Having just spent some delightful time with Sloane, Ward and their mom, I came away with some reminders of family and living in real life.
What you think you see isn’t always what it appears to be.
These two siblings are close. Ward, two years younger, wants to be with Sloane and do everything she does.
At times Sloane relishes that closeness. She’s very caring toward her brother and often watches out for him.
These moments are idyllic; these are the times where others watch the two of them and marvel at their sweet relationship.
Until Ward disrupts her plan. Then she keeps him at a distance.
Not a response he enjoys. Or tolerates. Ward lets her and his mom know about his dissatisfaction with dropped shoulders and a genuine demeanor of sadness. At one point Ward wanted a book Sloane was reading, and he became cranky when she wouldn’t give it to him. She’s good about sharing; this time she didn’t want to do it.
Being a mom as well as a nana causes issues; there is a fine line between stepping in as a parent and being invited to speak as a grandparent. This was a time to keep my mouth shut, to allow my daughter to do what she needed to do for her children.
I watched as Melody dealt with her kids, with a gentle tenderness that comes from loving those two well. It didn’t matter that she’d been trying to do something else; she took the time to focus on them and kindly correct them for the how they could have made better choices.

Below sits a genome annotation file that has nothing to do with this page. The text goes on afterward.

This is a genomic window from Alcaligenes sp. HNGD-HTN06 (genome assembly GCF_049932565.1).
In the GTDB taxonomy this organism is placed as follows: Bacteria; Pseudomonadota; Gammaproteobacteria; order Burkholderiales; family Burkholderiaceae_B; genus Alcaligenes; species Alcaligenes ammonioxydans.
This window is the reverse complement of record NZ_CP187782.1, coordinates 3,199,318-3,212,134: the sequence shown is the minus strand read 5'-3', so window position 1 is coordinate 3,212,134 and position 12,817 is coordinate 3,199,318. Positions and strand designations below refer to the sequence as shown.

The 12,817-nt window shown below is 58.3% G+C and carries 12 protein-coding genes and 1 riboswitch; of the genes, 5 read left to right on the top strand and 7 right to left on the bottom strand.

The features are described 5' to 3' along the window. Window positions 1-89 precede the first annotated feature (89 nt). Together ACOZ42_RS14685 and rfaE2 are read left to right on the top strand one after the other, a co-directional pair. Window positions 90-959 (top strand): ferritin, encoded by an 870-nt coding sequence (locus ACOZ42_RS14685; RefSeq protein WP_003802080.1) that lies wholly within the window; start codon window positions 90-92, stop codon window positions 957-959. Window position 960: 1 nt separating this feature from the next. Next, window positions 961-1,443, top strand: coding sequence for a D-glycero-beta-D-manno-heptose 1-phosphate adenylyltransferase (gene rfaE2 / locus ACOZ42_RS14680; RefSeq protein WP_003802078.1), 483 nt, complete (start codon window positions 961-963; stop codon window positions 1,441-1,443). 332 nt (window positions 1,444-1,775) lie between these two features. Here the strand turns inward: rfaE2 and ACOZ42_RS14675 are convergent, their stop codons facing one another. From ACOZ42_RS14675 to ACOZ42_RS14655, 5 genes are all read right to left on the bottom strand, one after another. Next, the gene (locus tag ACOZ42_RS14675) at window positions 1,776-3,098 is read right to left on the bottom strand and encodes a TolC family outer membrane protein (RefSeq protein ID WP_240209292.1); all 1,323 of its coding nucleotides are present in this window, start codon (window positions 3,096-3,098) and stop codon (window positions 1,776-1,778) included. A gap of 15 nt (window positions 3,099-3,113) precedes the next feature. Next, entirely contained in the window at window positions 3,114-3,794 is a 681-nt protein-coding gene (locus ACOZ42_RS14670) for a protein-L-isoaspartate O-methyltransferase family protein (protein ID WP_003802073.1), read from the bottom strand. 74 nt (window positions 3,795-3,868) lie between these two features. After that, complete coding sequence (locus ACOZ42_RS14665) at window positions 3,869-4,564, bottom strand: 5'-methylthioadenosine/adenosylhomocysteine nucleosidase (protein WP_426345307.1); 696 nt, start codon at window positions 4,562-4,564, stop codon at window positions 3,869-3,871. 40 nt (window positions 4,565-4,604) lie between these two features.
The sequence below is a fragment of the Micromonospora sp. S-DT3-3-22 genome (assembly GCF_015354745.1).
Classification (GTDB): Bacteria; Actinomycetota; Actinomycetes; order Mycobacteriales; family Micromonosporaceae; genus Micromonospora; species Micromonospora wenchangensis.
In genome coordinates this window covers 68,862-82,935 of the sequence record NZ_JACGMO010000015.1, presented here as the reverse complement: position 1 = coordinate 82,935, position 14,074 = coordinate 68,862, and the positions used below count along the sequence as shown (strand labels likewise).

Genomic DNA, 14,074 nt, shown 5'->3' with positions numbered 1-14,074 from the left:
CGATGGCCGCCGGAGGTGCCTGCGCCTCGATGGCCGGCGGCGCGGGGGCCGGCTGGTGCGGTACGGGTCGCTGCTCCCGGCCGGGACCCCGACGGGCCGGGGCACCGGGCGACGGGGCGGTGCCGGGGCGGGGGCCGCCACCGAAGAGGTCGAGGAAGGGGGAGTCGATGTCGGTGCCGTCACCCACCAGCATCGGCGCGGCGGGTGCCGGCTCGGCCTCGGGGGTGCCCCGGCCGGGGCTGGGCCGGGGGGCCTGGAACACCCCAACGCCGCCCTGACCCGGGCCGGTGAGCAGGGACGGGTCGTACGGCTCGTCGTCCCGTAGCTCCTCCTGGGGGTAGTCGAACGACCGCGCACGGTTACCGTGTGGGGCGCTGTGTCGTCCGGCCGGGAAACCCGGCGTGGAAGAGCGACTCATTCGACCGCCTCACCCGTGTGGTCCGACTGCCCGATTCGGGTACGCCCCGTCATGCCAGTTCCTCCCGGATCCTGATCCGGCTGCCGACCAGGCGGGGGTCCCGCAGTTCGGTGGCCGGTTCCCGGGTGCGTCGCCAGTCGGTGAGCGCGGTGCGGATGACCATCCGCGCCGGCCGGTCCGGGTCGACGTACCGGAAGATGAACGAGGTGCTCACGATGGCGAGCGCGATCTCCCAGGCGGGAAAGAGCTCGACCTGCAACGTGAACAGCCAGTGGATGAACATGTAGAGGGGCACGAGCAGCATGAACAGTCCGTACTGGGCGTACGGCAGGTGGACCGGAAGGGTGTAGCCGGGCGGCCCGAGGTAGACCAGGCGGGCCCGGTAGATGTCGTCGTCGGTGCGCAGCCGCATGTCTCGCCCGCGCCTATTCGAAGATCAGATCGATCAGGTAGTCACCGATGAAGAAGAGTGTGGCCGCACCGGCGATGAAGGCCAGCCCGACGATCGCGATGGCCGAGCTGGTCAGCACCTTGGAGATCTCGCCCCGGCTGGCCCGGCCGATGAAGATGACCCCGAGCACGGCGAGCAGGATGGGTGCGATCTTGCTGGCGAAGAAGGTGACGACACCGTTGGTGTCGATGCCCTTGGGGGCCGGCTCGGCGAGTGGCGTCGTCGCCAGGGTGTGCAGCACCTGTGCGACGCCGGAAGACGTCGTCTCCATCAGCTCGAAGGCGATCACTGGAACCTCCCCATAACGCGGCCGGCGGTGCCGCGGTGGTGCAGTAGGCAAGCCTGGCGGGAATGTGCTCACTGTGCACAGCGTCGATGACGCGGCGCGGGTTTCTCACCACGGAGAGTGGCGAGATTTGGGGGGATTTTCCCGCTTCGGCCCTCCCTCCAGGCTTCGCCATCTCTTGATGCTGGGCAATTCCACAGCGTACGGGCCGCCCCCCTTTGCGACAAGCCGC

They received their discipline well–that’s not always the case. Kids will be kids, and sometimes there’s a lot of kicking and screaming.
Not this time. Melody hugged them both, assured them of her love, and they then shared the book they both wanted.
There’s something very freeing about knowing you don’t have to earn someone’s favor to be loved. Often kids feel a sense of “I need to” in order for them to feel accepted by their parents. Or friends, teachers, or others.
We all tend to feel a sense of “I need to do something” in order to earn or keep someone else’s favor–someone we love, respect, or want to become closer to.
God never requires us to “do” for His favor. Once we are His, we live from a place of received favor, of being fully accepted and loved, even though He knows we’ll blow it consistently. That’s what grace is–a gift of favor because of what Jesus did for us that we don’t have to earn.
Every other faith/religion in the world is based on earning favor from God or a group of gods through actions. Jesus alone offers grace; He receives us freely and gifts us with His goodness which makes us fully acceptable to God.
No contingencies. No loopholes. Favor bathed in love.
Sloane and Ward don’t struggle with wondering if their mom or dad love them. They’re secure in their full acceptance, no matter what they do.
Full and free favor. In Jesus.
It’s easier than you think.